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Comparative Product Review: Six Web Application Firewalls

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Bee Ware more than held its own under testing against common attacks and exploits such as SQL injection, buffer overflows, XSS and Microsoft and Unix vulnerabilities. Additionally, the behavioral analysis-based security engine offered enough automation of policy creation to make it attractive to smaller IT shops. Bee Ware's learning capabilities quickly identified new sites and pages added within our applications. However, until a new URL has been learned or manually added, it was rejected, leading initially to legitimate sites being blocked.

Breach uses dynamic application profiling combined with inbound and outbound traffic analysis to mitigate threats. Breach also identified imperfections in Web pages, such as miscoded URLs, images and objects that can create vulnerabilities, such as returning error pages displaying identifying information about the Web server or application.

We started our testing in learning mode with the option to automatically switch to protect mode once enough traffic has been analyzed. We were pleased to see a change without any false positives once the device initiated an active posture.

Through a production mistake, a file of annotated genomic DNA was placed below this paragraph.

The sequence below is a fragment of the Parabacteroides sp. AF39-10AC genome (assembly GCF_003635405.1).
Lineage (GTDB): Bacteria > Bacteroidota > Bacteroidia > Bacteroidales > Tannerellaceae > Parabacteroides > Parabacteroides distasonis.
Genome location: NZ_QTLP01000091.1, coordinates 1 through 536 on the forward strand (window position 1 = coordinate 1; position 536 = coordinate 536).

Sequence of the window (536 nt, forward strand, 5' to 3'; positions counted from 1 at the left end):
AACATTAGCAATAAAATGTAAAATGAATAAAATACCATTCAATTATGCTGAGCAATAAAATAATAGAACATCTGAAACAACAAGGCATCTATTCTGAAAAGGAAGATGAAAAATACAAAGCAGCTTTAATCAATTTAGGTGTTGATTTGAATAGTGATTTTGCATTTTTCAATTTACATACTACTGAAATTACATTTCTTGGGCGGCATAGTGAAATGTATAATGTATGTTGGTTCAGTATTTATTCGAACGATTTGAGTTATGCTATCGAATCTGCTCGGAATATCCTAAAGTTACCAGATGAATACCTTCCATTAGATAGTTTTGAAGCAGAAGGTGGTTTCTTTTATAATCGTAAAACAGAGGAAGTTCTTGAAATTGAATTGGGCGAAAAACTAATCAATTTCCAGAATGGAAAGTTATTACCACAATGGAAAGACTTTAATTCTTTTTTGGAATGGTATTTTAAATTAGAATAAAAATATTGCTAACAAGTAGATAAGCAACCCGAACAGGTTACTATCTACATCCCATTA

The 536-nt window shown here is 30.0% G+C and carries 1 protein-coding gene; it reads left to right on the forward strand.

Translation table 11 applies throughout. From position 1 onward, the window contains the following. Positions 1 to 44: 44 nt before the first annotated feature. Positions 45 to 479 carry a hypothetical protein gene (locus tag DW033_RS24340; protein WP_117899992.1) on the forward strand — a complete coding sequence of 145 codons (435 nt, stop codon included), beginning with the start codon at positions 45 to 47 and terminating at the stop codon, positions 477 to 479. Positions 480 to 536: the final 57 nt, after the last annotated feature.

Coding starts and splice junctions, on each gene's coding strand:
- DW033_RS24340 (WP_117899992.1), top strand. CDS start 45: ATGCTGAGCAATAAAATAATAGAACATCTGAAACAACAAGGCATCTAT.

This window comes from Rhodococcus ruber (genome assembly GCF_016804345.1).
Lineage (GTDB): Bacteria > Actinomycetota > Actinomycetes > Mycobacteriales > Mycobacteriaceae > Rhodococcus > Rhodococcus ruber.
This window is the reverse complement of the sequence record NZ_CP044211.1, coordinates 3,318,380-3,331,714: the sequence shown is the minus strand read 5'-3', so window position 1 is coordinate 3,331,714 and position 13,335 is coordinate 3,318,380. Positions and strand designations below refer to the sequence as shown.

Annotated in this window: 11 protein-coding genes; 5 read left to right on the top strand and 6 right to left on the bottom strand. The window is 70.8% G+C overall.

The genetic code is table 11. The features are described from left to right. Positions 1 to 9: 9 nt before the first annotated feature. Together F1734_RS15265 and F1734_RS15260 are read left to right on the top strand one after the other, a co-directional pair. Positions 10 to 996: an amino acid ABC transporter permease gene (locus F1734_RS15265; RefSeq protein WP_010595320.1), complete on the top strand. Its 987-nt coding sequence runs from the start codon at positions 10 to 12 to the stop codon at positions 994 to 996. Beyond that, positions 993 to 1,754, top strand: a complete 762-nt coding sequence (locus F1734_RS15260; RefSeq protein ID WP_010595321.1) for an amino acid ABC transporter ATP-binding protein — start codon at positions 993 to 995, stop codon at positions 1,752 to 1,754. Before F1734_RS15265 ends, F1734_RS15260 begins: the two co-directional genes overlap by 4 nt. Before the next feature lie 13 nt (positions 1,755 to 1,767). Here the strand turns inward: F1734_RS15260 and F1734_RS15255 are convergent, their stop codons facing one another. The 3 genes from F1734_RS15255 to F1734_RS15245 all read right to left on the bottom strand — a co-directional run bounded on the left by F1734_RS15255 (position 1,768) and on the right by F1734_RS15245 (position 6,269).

There's no doubt that Breach is an excellent solution for PCI compliance. Focusing on security aspects specific to credit card transactions, from masking account numbers to robust SSL protection, we were pleased with the overall performance

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of the appliance. When we tagged our test data simulating credit card information with BreachMarks, our exploitable shopping cart application lit up our alerts. At first, we allowed the private information to traverse the firewall to verify Breach's claims that it provides detailed records about any compromised information. This lets companies verify exactly what records have been illegally accessed.


Meeting The New Threats
All of the appliances we reviewed provide effective application layer protection; all scored well against the diverse attacks we threw at them. But we found significant enough differences depending on your organization's requirements. Imperva presented the strongest all-around offering, followed closely by Breach Security. Both were strong across the board. F5 and Barracuda Networks are strong choices, faltering only in their monitoring, alerting and reporting categories.

The scope of our testing was limited to a single appliance placed in front of a couple of Web servers. However, when working with these products it becomes apparent that they were designed to protect clusters of servers, if not entire server farms hosting Web-facing applications. Though network management features weren't part of our evaluation criteria, these may be important factors in your choice of an application firewall appliance.

Application firewalls represent next-generation digital security. As these technologies mature, and working in conjunction with traditional network firewalls, IDS/IPS and malware scanners, it is hoped they will reduce the threats faced by an increasingly Web application-driven society.

This was first published in March 2008

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